The Ormiston surname is a habitational name, taken on from a place name, such as Ormiston in Roxburgh
, or Ormiston, in East Lothian.
Early Origins of the Ormiston family
The surname Ormiston was first found in East Lothian
, where they held a family seat
from early times and their first records appeared on the census rolls taken by the ancient Kings of Britain to determine the rate of taxation of their subjects.
Early History of the Ormiston family
This web page shows only a small excerpt of our Ormiston research.Another 397 words (28 lines of text) covering the years 1147, 1296, 1306, and 1413 are included under the topic Early Ormiston History in all our PDF Extended History products and printed products wherever possible.
Ormiston Spelling Variations
of this family name include: Ormiston, Ormeston, Orneston, Ormieston, Wormyston and many more.
Early Notables of the Ormiston family (pre 1700)
More information is included under the topic Early Ormiston Notables in all our PDF Extended History products
and printed products wherever possible.
Migration of the Ormiston family to the New World and Oceana
Some of the first settlers of this family name were:
Ormiston Settlers in United States in the 18th Century
- Thomas Ormiston who settled in Georgia in 1754
Ormiston Settlers in United States in the 19th Century
- Robert Ormiston, who arrived in New York in 1819 CITATION[CLOSE]
Filby, P. William, Meyer, Mary K., Passenger and immigration lists index : a guide to published arrival records of about 500,000 passengers who came to the United States and Canada in the seventeenth, eighteenth, and nineteenth centuries. 1982-1985 Cumulated Supplements in Four Volumes Detroit, Mich. : Gale Research Co., 1985, Print (ISBN 0-8103-1795-8)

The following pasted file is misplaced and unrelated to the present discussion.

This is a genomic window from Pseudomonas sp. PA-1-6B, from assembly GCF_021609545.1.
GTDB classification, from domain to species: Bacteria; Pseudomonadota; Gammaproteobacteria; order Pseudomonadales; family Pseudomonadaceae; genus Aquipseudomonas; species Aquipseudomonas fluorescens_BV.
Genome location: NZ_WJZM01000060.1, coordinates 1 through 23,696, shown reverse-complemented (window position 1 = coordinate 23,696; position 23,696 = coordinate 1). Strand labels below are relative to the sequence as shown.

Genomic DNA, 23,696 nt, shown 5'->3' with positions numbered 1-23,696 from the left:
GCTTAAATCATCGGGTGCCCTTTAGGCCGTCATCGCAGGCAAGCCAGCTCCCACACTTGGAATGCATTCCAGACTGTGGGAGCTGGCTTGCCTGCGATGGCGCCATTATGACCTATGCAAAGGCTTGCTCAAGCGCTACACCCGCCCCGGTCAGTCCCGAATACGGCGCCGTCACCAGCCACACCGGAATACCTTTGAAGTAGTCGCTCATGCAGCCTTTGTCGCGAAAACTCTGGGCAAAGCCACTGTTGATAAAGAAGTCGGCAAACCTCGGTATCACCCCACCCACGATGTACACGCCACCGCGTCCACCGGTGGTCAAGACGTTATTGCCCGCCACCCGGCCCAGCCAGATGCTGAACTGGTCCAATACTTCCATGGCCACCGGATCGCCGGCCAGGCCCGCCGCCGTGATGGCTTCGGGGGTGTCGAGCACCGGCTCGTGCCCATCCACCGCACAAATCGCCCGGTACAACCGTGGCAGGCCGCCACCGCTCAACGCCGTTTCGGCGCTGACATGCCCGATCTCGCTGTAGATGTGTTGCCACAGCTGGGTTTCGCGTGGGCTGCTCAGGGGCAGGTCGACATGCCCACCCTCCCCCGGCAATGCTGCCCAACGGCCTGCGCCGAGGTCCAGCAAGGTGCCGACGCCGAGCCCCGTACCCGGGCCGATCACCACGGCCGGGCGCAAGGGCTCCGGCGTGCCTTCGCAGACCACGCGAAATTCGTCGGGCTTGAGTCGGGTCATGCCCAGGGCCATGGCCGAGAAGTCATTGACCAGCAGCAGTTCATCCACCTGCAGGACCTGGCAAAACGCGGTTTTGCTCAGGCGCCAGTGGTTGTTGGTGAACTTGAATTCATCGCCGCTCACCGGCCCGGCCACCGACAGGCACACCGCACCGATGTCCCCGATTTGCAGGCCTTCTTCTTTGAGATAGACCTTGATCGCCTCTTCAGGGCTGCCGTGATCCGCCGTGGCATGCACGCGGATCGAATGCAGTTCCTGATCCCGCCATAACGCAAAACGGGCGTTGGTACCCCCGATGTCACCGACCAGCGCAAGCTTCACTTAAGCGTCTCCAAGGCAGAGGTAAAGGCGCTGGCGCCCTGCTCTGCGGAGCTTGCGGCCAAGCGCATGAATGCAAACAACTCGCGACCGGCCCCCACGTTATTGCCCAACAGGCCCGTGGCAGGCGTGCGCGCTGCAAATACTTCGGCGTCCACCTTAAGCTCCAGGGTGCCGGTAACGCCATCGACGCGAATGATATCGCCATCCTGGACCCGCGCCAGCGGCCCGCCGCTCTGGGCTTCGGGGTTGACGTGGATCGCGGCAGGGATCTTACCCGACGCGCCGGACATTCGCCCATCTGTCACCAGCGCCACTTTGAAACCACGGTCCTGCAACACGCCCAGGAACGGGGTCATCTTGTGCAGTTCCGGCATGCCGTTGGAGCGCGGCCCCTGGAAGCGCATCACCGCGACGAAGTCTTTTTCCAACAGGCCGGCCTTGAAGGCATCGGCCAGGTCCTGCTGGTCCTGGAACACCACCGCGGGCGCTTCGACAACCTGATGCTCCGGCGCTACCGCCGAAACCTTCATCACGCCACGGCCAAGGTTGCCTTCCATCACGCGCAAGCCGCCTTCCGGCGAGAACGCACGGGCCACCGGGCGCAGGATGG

- Adam Ormiston, who settled in Philadelphia in 1858
Contemporary Notables of the name Ormiston (post 1700)
- Thomas Ormiston (1878-1937), Scottish Unionist Party Member of Parliament
- Major James A Ormiston MBE TD DL, HM Deputy Lieutenant of Greater Manchester
- Irving William Leonard Ormiston (1895-1969), rugby union player who represented Australia
- Susan Ormiston (b. 1959), Canadian television journalist, currently a correspondent for CBC Television's The National
- James Norris Ormiston (1915-1977), Progressive Conservative party member of the Canadian House of Commons
- Ross William Ormiston (b. 1955), New Zealand cricketer
The Ormiston Motto
The motto was originally a war cry or slogan. Mottoes first began to be shown with arms in the 14th and 15th centuries, but were not in general use until the 17th century. Thus the oldest coats of arms generally do not include a motto. Mottoes seldom form part of the grant of arms: Under most heraldic authorities, a motto is an optional component of the coat of arms, and can be added to or changed at will; many families have chosen not to display a motto.
Motto: Felicior quo certior
Motto Translation: Luckier as it is surer.